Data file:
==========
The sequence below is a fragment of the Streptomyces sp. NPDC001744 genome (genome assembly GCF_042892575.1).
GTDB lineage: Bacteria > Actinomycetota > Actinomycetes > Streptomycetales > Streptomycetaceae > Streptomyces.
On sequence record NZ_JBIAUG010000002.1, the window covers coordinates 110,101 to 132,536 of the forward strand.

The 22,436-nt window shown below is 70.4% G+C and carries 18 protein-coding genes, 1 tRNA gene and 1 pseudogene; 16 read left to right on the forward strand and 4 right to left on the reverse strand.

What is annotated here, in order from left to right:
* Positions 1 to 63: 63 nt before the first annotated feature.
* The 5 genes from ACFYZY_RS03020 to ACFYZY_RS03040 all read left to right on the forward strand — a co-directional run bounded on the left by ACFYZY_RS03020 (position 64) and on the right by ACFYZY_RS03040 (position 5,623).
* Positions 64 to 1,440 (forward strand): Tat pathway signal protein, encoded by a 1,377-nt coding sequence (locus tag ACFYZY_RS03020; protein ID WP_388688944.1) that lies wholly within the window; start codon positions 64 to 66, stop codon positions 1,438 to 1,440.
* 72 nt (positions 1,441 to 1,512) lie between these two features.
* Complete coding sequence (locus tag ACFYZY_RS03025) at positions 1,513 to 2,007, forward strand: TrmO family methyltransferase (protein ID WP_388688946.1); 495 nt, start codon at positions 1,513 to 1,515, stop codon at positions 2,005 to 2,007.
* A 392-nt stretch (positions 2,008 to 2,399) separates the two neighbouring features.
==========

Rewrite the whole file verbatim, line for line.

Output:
The sequence below is a fragment of the Streptomyces sp. NPDC001744 genome (genome assembly GCF_042892575.1).
GTDB lineage: Bacteria > Actinomycetota > Actinomycetes > Streptomycetales > Streptomycetaceae > Streptomyces.
On sequence record NZ_JBIAUG010000002.1, the window covers coordinates 110,101 to 132,536 of the forward strand.

The 22,436-nt window shown below is 70.4% G+C and carries 18 protein-coding genes, 1 tRNA gene and 1 pseudogene; 16 read left to right on the forward strand and 4 right to left on the reverse strand.

What is annotated here, in order from left to right:
* Positions 1 to 63: 63 nt before the first annotated feature.
* The 5 genes from ACFYZY_RS03020 to ACFYZY_RS03040 all read left to right on the forward strand — a co-directional run bounded on the left by ACFYZY_RS03020 (position 64) and on the right by ACFYZY_RS03040 (position 5,623).
* Positions 64 to 1,440 (forward strand): Tat pathway signal protein, encoded by a 1,377-nt coding sequence (locus tag ACFYZY_RS03020; protein ID WP_388688944.1) that lies wholly within the window; start codon positions 64 to 66, stop codon positions 1,438 to 1,440.
* 72 nt (positions 1,441 to 1,512) lie between these two features.
* Complete coding sequence (locus tag ACFYZY_RS03025) at positions 1,513 to 2,007, forward strand: TrmO family methyltransferase (protein ID WP_388688946.1); 495 nt, start codon at positions 1,513 to 1,515, stop codon at positions 2,005 to 2,007.
* A 392-nt stretch (positions 2,008 to 2,399) separates the two neighbouring features.